What role does the gut microbiome play in why more women develop Alzheimer’s disease?

Two new University of Chicago studies investigate roles of gut microbiome, estrogen in differing disease rates

According to the Alzheimer’s Association, almost two-thirds of Americans with Alzheimer’s dementia are women. While some of this discrepancy can be attributed to women living longer than men on average, researchers believe other factors play a role as well.

A pair of new studies from the University of Chicago explore differences in the development of Alzheimer’s-like symptoms in male and female mice. One study found gender differences in the response to a recently approved Alzheimer’s drug; the other examines the impact of estrogen, a reproductive hormone, on two hallmark symptoms of the disease.

The results suggest that estrogen likely plays a role in the formation of Alzheimer’s, in some combination with the gut microbiome, but the details remain to be understood.

The researchers hope, however, that the research provides clues that could someday help develop treatments.

Clues pointing to the microbiome

Alzheimer’s disease is characterized by plaques—clumps of the protein known as amyloid beta—that accumulate in the brain, as well as inflammation of certain immune cells called microglia. In order to better understand the disease and how it works, researchers run tests using mice that have been engineered to develop these Alzheimers markers.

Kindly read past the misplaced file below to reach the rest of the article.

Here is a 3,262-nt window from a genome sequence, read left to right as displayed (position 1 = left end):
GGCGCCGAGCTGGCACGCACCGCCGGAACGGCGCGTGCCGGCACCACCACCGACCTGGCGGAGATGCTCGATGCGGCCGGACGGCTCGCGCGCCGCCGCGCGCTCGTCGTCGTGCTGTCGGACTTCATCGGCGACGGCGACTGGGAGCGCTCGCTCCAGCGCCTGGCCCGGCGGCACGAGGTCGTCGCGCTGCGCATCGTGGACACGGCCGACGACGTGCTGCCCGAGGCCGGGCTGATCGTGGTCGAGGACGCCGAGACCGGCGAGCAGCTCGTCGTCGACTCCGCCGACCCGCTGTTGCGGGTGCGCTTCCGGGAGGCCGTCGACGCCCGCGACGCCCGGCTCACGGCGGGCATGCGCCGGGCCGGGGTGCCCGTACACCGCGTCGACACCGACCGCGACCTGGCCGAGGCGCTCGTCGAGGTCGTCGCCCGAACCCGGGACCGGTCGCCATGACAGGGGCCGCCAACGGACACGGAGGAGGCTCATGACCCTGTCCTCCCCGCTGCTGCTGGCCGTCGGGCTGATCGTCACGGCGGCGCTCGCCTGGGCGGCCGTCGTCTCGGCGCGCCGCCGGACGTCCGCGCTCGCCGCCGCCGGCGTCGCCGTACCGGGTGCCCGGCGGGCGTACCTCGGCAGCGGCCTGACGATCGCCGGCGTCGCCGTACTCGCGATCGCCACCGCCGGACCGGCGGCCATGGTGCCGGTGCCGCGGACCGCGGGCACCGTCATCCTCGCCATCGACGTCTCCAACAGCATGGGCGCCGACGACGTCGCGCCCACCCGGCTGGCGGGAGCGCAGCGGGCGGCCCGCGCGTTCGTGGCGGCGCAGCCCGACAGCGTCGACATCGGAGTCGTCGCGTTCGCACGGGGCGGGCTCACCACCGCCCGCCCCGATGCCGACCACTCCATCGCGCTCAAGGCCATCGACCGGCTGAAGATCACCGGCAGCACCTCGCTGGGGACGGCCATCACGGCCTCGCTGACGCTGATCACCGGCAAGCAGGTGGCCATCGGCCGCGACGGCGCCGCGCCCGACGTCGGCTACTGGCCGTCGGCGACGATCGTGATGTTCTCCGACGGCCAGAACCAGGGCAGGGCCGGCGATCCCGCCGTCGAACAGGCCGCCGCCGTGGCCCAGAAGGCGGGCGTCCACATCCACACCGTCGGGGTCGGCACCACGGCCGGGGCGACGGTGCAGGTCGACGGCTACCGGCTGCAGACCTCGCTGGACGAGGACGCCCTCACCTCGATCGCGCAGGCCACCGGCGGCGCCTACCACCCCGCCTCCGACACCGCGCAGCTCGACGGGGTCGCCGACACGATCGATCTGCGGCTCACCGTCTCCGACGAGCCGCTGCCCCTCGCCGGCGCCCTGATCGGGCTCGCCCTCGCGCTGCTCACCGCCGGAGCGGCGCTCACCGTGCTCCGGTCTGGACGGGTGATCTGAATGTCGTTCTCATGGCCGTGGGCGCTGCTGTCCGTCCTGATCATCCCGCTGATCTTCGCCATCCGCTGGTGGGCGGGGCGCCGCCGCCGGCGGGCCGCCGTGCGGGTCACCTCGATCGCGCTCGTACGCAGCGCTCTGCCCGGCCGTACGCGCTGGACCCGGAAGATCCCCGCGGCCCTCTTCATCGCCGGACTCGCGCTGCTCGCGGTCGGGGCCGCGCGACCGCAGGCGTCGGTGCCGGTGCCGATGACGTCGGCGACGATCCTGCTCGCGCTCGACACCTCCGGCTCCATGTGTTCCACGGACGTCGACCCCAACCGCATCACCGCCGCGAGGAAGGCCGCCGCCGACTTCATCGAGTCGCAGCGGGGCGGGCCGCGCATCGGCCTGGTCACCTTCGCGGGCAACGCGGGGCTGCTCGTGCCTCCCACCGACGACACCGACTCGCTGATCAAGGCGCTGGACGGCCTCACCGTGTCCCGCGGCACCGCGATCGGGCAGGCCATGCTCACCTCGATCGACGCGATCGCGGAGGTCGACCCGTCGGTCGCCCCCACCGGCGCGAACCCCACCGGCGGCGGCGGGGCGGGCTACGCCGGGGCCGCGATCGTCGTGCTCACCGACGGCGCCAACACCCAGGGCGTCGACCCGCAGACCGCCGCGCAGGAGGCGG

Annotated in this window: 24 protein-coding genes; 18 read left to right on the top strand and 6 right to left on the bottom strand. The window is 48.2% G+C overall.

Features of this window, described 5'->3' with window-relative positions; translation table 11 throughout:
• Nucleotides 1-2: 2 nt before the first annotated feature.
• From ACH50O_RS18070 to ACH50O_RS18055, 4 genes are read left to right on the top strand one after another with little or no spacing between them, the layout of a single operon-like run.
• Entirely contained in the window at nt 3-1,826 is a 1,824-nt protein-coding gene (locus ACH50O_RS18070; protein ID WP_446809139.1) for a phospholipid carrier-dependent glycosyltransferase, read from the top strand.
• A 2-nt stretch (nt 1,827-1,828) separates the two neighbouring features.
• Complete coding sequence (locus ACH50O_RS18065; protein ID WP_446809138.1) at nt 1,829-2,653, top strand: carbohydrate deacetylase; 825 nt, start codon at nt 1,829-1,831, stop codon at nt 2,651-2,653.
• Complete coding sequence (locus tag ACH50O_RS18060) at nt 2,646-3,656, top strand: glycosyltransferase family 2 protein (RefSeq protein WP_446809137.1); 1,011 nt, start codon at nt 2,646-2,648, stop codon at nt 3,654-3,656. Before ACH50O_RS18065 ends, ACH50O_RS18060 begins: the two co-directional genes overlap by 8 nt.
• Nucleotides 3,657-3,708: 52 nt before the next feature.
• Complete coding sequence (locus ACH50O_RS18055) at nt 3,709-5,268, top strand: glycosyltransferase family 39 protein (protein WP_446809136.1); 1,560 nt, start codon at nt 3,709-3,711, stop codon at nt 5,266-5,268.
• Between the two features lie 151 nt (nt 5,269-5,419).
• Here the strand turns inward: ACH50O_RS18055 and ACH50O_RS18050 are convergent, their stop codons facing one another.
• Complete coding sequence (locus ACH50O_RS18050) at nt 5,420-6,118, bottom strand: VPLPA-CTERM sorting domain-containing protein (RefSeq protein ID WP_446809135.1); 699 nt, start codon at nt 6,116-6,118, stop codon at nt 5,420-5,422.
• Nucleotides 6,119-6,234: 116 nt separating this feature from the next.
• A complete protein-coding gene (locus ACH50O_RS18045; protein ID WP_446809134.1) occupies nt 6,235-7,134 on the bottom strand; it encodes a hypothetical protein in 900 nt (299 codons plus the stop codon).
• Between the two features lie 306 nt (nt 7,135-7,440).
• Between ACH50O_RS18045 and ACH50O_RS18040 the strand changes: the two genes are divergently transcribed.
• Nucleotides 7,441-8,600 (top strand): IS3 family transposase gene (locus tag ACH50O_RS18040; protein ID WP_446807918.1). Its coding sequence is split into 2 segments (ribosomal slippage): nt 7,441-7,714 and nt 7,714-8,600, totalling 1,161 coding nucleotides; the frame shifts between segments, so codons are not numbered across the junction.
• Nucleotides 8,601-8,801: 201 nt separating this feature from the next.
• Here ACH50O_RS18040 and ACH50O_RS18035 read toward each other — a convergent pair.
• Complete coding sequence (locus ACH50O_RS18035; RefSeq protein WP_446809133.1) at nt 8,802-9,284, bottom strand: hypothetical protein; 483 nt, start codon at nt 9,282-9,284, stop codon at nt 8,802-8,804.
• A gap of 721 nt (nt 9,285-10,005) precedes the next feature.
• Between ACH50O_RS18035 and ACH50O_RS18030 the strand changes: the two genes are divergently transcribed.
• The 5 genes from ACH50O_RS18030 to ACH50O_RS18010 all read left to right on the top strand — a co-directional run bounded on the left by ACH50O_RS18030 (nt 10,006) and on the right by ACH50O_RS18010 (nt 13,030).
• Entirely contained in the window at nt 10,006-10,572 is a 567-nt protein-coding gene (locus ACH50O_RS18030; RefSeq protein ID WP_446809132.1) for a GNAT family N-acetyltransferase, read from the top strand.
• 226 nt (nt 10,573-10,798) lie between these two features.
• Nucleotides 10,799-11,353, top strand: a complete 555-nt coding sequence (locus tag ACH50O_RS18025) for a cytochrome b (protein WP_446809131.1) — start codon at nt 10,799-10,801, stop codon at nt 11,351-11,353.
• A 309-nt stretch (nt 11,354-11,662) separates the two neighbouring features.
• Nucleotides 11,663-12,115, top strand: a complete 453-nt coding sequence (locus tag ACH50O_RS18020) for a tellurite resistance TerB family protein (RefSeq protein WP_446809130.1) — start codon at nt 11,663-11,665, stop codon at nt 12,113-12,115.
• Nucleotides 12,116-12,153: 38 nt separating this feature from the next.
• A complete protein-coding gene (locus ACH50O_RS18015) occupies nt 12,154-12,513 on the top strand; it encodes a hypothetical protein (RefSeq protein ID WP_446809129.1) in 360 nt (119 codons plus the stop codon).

Researchers have suspected that the gut microbiome plays some role in Alzheimer’s, but it is not fully understood. In 2019, a research team led by Sangram Sisodia, the Thomas A. Reynolds Sr. Family Professor of Neurobiology at UChicago, found when they treated mice with antibiotics to wipe out the gut microbiome, the male mice went on to develop fewer markers of Alzheimer’s disease—but surprisingly, the same was not true for female mice.

A new study, published in Scientific Reports, investigated these differences more directly. Working with the UChicago Microbiome Center, postdoctoral scholar and first author of the study Piyali Saha wanted to investigate why the female mice did not exhibit reductions in Alzheimer’s after being treated with antibiotics. 

Saha wondered if levels of circulating estrogen might be the reason. She treated Alzheimer’s-prone mice with antibiotics and saw that estrogen levels increased threefold in the female mice.